Connecticut Green Builder Seeks to Keep Costs Low
State political leaders attended the groundbreaking last Thursday for a new green home in Torrington built by T & M Construction and NAHB Connecticut State Representative Greg Ugalde.
The home will be rated using the online scoring tool now being piloted by the NAHB National Green Building Program. The program debuts Feb. 14 at the International Builders’ Show in Orlando.
Armed with shovels, Torrington Mayor Ryan Bingham, State Senator Andrew Roraback, leaders from the local association of Realtors® and officials from the local and state home builders associations joined Ugalde in breaking ground on the first green home in the 20-unit subdivision.
Ugalde said he was delighted with the interest being shown in the project and with the new NAHB National Green Building Program, especially as his state works to create a balance between environmental responsibility and the rising cost of housing.
“We are having some very in-depth talks about affordability and workforce housing, and we have to find a way, as builders and developers, to make it mesh with green building, or the costs are going to get out of control,” he said.
“That’s why we have the Realtors® involved in this conversation — we need their experience to help us find the balance — to talk to purchasers and understand what they would like to see in their homes and what they would be willing to pay for,” Ugalde said.
“The online certification tool should help us keep our costs low,” he continued. “Before we even get started with building, we have permit fees and sewer fees — we need to avoid too many administrative costs so we can put more money into the green products themselves.”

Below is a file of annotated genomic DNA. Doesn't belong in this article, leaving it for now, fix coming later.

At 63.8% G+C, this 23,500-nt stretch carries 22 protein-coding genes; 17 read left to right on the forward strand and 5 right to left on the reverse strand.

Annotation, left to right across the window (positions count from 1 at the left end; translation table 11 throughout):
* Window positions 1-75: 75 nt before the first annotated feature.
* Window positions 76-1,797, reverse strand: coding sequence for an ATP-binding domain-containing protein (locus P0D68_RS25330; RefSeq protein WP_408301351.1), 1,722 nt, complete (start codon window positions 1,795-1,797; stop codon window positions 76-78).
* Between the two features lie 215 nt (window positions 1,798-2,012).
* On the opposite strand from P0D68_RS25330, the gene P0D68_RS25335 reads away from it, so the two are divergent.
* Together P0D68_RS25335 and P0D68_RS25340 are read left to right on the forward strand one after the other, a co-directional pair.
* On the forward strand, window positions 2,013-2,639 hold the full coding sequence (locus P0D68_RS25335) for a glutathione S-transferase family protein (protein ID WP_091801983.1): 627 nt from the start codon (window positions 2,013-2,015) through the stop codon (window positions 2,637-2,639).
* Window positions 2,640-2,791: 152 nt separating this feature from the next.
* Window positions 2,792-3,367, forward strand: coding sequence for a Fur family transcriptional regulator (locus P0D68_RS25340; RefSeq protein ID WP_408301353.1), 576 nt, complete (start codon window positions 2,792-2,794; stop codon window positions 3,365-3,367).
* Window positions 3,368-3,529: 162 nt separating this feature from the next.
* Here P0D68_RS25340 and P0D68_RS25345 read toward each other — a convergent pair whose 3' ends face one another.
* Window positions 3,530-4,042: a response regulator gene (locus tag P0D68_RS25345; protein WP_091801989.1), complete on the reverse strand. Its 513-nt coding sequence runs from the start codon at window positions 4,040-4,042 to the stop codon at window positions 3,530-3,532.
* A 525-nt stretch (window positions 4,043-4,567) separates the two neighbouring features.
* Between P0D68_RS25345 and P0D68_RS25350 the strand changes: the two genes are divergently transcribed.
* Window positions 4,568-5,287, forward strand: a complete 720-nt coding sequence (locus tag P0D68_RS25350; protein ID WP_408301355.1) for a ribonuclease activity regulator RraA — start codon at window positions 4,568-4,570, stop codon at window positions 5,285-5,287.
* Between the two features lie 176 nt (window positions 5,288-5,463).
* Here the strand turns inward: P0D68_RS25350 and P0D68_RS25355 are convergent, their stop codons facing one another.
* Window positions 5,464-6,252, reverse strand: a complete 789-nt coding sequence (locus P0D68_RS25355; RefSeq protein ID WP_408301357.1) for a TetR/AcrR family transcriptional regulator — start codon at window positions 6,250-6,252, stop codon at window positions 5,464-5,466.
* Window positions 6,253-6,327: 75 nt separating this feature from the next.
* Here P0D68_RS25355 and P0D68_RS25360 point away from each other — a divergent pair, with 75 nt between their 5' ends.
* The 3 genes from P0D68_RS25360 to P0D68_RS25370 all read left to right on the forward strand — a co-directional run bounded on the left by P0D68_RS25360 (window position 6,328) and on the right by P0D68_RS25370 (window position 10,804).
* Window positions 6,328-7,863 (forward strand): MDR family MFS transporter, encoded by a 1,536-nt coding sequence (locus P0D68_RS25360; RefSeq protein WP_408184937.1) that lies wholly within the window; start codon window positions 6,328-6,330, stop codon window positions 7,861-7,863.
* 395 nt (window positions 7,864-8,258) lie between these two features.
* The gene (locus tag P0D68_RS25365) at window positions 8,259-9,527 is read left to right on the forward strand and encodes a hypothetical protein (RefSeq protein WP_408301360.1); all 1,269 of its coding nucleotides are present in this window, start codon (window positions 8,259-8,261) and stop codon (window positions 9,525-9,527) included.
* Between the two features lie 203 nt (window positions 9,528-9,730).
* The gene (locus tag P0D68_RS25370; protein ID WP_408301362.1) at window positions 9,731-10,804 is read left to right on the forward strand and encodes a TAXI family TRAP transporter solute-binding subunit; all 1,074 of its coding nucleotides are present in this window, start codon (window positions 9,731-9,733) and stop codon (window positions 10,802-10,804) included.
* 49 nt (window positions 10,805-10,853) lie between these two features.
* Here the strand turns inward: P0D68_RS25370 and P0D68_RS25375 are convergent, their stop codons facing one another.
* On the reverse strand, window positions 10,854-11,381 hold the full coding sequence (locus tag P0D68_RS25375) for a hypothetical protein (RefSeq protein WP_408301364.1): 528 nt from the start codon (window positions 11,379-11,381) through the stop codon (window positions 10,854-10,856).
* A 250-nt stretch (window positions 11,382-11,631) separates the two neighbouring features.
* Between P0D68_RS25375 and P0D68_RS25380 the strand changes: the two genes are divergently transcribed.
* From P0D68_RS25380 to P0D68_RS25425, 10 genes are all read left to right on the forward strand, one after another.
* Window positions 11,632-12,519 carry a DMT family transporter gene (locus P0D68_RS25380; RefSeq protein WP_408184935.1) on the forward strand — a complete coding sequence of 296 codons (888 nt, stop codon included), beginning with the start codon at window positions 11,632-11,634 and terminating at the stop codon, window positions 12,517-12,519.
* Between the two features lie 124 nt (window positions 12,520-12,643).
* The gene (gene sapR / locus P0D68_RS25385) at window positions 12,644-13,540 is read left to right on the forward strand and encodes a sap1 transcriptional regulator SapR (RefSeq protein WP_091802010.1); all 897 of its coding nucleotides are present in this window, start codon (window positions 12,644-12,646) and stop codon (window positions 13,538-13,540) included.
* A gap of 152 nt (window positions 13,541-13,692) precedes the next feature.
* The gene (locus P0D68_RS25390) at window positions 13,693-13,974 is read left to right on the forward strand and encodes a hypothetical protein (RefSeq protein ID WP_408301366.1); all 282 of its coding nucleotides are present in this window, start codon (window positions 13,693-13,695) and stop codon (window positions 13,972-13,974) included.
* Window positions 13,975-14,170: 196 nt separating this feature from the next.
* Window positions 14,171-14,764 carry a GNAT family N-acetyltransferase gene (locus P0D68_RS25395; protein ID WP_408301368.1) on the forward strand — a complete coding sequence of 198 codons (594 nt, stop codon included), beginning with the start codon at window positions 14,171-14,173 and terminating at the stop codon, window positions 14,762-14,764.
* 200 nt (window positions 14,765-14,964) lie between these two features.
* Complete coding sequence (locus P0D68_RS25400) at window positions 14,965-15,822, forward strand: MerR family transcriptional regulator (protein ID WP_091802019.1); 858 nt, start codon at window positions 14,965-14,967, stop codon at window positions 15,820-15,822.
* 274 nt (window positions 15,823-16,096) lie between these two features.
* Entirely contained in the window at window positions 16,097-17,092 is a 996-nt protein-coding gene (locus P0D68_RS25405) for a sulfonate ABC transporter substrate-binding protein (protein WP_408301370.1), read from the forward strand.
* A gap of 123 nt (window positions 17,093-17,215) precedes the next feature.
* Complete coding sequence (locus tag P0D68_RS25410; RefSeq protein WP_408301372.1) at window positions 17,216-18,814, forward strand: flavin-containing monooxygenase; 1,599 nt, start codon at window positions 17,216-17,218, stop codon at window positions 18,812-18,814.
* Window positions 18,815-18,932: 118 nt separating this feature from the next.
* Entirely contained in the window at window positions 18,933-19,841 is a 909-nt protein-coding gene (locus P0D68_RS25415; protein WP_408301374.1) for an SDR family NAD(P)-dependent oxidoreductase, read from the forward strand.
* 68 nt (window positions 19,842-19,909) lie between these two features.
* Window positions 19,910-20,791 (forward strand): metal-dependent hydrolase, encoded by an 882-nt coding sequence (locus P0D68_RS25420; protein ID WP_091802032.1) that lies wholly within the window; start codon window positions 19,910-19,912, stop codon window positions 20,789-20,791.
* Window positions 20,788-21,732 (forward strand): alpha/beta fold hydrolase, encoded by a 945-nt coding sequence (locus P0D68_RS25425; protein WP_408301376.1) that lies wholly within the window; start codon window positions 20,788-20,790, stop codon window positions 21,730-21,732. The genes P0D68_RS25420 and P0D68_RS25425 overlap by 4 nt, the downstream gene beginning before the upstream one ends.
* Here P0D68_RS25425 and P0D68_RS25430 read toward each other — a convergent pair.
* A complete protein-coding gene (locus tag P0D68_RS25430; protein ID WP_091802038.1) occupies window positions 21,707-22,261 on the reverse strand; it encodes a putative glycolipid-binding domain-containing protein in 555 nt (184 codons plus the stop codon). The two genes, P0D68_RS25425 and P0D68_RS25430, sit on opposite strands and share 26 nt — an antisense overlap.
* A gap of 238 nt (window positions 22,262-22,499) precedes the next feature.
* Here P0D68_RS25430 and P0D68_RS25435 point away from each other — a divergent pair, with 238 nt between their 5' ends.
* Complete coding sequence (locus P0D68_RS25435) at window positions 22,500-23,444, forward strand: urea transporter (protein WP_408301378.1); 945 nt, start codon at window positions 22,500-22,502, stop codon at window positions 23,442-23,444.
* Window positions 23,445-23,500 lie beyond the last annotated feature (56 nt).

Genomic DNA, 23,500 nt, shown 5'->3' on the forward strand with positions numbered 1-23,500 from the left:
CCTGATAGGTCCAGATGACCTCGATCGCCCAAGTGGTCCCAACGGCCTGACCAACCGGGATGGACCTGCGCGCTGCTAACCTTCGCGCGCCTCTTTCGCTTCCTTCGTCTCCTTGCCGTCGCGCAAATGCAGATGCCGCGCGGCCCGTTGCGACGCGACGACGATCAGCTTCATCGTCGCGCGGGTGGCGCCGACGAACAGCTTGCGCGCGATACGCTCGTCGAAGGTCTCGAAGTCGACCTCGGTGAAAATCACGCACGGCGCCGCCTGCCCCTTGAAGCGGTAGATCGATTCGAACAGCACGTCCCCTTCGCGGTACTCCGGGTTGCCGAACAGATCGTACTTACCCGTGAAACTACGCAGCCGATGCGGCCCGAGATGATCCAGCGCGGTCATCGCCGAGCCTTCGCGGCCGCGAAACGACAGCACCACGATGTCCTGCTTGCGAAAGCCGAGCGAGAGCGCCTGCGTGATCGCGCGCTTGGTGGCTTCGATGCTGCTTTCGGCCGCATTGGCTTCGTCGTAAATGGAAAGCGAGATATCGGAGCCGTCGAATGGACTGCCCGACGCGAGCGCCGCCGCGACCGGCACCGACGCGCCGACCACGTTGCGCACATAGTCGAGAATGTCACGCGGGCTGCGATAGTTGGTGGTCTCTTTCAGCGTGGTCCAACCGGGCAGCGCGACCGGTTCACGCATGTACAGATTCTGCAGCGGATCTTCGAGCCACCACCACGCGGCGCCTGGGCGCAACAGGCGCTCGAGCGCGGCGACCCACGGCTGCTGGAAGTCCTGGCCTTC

The 2,555-square-foot home is sited to take advantage of passive solar heating and daylighting, with multiple windows on the south side and fewer on the north. Tubular skylights will also help the home owner use less electric lights in the daytime.
Ugalde will use low-VOC paints to improve indoor air quality and install bamboo flooring, Energy Star®-rated appliances and lighting, tankless water heaters and a high-efficiency HVAC system with direct-vent heating. The energy-efficient windows are framed with recycled vinyl.
Representatives from some of the companies supplying the products also participated in the groundbreaking, which attracted a crowd of neighbors and members of the media to the worksite, which was dotted with bright green balloons.
The pilot programs are the start of a great new green movement for the home building industry, Ugalde said.
“We hope to help perfect this online certification system,” he said. “A lot of people in this state will come to rely on it.”
For more information, e-mail Calli Schmidt at NAHB, or call her at 800-368-5242 x8132.
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